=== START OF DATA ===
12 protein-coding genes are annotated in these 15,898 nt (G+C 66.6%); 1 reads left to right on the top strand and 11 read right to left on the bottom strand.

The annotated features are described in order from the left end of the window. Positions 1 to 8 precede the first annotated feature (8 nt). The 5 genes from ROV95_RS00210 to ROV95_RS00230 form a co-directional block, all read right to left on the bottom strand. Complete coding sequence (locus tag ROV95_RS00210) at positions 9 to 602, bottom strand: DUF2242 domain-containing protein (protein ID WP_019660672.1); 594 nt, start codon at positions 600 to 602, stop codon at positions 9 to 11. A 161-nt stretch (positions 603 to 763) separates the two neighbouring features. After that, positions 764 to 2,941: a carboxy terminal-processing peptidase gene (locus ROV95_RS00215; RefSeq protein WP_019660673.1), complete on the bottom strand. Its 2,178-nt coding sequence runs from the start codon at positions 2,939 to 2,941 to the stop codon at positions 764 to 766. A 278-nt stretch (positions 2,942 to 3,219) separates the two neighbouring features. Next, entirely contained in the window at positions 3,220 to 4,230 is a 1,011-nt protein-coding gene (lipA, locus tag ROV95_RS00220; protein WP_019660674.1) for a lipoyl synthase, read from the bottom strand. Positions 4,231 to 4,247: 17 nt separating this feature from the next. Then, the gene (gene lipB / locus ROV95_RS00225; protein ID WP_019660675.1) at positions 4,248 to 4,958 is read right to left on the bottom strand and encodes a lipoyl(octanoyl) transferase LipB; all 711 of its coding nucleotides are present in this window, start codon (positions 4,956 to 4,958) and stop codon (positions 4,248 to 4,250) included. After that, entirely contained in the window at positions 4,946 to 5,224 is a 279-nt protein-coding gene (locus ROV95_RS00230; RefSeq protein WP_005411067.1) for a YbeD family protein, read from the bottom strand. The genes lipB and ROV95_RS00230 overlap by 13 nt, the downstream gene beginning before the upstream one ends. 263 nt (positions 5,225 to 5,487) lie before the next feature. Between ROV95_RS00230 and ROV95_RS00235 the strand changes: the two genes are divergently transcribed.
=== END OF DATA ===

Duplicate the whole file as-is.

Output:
12 protein-coding genes are annotated in these 15,898 nt (G+C 66.6%); 1 reads left to right on the top strand and 11 read right to left on the bottom strand.

The annotated features are described in order from the left end of the window. Positions 1 to 8 precede the first annotated feature (8 nt). The 5 genes from ROV95_RS00210 to ROV95_RS00230 form a co-directional block, all read right to left on the bottom strand. Complete coding sequence (locus tag ROV95_RS00210) at positions 9 to 602, bottom strand: DUF2242 domain-containing protein (protein ID WP_019660672.1); 594 nt, start codon at positions 600 to 602, stop codon at positions 9 to 11. A 161-nt stretch (positions 603 to 763) separates the two neighbouring features. After that, positions 764 to 2,941: a carboxy terminal-processing peptidase gene (locus ROV95_RS00215; RefSeq protein WP_019660673.1), complete on the bottom strand. Its 2,178-nt coding sequence runs from the start codon at positions 2,939 to 2,941 to the stop codon at positions 764 to 766. A 278-nt stretch (positions 2,942 to 3,219) separates the two neighbouring features. Next, entirely contained in the window at positions 3,220 to 4,230 is a 1,011-nt protein-coding gene (lipA, locus tag ROV95_RS00220; protein WP_019660674.1) for a lipoyl synthase, read from the bottom strand. Positions 4,231 to 4,247: 17 nt separating this feature from the next. Then, the gene (gene lipB / locus ROV95_RS00225; protein ID WP_019660675.1) at positions 4,248 to 4,958 is read right to left on the bottom strand and encodes a lipoyl(octanoyl) transferase LipB; all 711 of its coding nucleotides are present in this window, start codon (positions 4,956 to 4,958) and stop codon (positions 4,248 to 4,250) included. After that, entirely contained in the window at positions 4,946 to 5,224 is a 279-nt protein-coding gene (locus ROV95_RS00230; RefSeq protein WP_005411067.1) for a YbeD family protein, read from the bottom strand. The genes lipB and ROV95_RS00230 overlap by 13 nt, the downstream gene beginning before the upstream one ends. 263 nt (positions 5,225 to 5,487) lie before the next feature. Between ROV95_RS00230 and ROV95_RS00235 the strand changes: the two genes are divergently transcribed.